Use some garden twine to bind the top of the bamboo canes together à la Monty Don, then wind the twine around the canes so that the beans have something to hold on to when they start growing. Wrap the twine around the cane a couple of times, then wrap the twine around the next cane, and again, then wrap the next cane and so on, creating a layer of twine at roughly 10cm intervals along the length of the canes until you have a teepee shape. Remember to leave an entrance! 


You will need more twine at the bottom than the top, as the new plants will need most help and support when being trained at the bottom. Once your structure is complete, make sure your canes are secure and then give all your pots a good water soak.


Now for the fun bit – the planting. I recommend using the red flowering runner beans Scarlet Emperor, or the extra-long Polestar for shits and giggles, both of which you can pick up in all good garden shops for a couple of pounds.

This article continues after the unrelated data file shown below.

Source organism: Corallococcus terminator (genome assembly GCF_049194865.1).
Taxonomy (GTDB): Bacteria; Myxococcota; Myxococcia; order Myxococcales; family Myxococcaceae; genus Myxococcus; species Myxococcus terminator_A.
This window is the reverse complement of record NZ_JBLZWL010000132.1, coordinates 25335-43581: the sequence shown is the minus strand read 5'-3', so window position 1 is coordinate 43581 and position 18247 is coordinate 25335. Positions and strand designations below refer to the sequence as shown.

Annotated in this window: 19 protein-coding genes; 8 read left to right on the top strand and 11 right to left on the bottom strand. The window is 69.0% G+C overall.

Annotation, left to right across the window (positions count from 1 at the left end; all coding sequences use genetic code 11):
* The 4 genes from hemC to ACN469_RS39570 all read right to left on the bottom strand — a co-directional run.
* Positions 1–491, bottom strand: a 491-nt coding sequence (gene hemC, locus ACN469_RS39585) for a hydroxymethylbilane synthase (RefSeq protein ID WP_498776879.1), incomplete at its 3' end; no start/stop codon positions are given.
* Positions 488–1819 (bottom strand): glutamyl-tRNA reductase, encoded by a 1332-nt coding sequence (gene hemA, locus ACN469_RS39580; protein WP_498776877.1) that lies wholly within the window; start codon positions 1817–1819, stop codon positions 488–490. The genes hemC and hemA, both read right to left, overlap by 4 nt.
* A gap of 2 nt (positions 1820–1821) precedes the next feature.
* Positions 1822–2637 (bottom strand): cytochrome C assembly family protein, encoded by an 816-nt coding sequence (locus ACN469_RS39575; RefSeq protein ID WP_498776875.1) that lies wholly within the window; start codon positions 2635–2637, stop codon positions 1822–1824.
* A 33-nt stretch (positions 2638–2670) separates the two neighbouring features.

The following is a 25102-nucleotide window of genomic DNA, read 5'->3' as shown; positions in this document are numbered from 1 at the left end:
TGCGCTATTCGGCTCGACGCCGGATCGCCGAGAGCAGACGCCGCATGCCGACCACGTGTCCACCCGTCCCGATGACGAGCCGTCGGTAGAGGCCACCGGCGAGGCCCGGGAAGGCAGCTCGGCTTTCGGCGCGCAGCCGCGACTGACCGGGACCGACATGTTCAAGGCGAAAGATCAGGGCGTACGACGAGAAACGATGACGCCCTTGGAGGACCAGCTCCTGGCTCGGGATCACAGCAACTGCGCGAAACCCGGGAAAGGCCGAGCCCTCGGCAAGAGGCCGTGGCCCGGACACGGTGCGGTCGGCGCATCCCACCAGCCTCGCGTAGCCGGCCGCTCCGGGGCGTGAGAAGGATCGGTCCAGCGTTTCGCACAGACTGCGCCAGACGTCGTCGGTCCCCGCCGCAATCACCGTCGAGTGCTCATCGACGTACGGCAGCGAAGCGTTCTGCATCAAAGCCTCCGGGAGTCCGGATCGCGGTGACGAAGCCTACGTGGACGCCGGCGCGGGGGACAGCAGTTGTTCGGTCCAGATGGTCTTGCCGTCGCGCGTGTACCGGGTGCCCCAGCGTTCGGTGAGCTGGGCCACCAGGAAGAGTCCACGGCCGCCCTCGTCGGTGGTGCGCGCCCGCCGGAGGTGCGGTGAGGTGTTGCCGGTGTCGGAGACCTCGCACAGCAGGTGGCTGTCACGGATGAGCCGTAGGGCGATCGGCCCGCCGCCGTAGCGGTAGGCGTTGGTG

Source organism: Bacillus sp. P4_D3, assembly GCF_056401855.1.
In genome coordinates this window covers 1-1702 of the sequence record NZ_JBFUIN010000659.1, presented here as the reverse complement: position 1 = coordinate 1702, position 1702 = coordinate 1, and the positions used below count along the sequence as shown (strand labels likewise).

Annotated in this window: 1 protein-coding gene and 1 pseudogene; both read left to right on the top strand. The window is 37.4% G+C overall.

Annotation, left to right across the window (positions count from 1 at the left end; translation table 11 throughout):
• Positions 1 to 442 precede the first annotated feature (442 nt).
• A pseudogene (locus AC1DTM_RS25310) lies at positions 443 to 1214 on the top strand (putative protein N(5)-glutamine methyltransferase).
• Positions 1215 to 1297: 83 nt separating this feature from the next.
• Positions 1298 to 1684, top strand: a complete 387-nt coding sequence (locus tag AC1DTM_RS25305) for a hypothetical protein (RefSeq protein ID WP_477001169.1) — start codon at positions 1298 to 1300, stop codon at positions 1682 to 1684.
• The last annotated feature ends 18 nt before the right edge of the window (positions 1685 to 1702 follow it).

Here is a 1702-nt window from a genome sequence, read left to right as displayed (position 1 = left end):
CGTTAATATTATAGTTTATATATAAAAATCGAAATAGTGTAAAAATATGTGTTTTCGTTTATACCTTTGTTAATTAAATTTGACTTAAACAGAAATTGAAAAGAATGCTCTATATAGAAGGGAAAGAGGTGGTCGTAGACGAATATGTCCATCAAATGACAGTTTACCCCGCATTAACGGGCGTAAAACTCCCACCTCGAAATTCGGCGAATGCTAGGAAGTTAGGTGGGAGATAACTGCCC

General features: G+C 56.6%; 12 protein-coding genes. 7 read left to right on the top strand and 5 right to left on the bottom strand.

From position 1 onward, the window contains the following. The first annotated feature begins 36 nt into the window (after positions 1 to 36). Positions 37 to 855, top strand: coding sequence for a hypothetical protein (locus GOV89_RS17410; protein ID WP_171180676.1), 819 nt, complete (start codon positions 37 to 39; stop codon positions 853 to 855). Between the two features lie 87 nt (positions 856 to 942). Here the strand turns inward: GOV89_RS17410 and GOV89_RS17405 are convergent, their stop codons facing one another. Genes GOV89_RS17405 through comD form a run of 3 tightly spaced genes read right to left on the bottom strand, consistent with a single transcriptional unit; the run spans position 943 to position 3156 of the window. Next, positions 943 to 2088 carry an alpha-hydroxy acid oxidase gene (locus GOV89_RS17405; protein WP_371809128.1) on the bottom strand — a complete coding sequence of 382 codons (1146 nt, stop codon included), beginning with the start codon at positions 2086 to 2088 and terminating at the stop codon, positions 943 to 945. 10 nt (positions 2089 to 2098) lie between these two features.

The fruits of your labour

Working with five beans per pot, plant the lovely big seeds about 2cm apart behind the canes, pushing them in so they are covered by about an inch of wet soil.


The aphids will love your wigwam almost as much as your kids, so to prevent losing your crop of crunchy beans to these green meanies, you need to plant a sacrificial crop. I know, it sounds awful but trust me, it’s worth it.


Nasturtiums are perfect for this as they act as a combination plant for many crops, not just runner beans. They grow ridiculously quickly, bloom in wonderfully cheery colours and repeat and repeat, so when they start to look tatty, you can just cut them back and watch them regrow before saving the seeds for next year come autumn. You can also eat the flowers and the leaves – they’re quite punchy but worth a try, almost radish-like. Plant five seeds, just as you did with the beans, but at the front of the pots this time. The lovely flowers will soon cascade down over the sides and look splendid.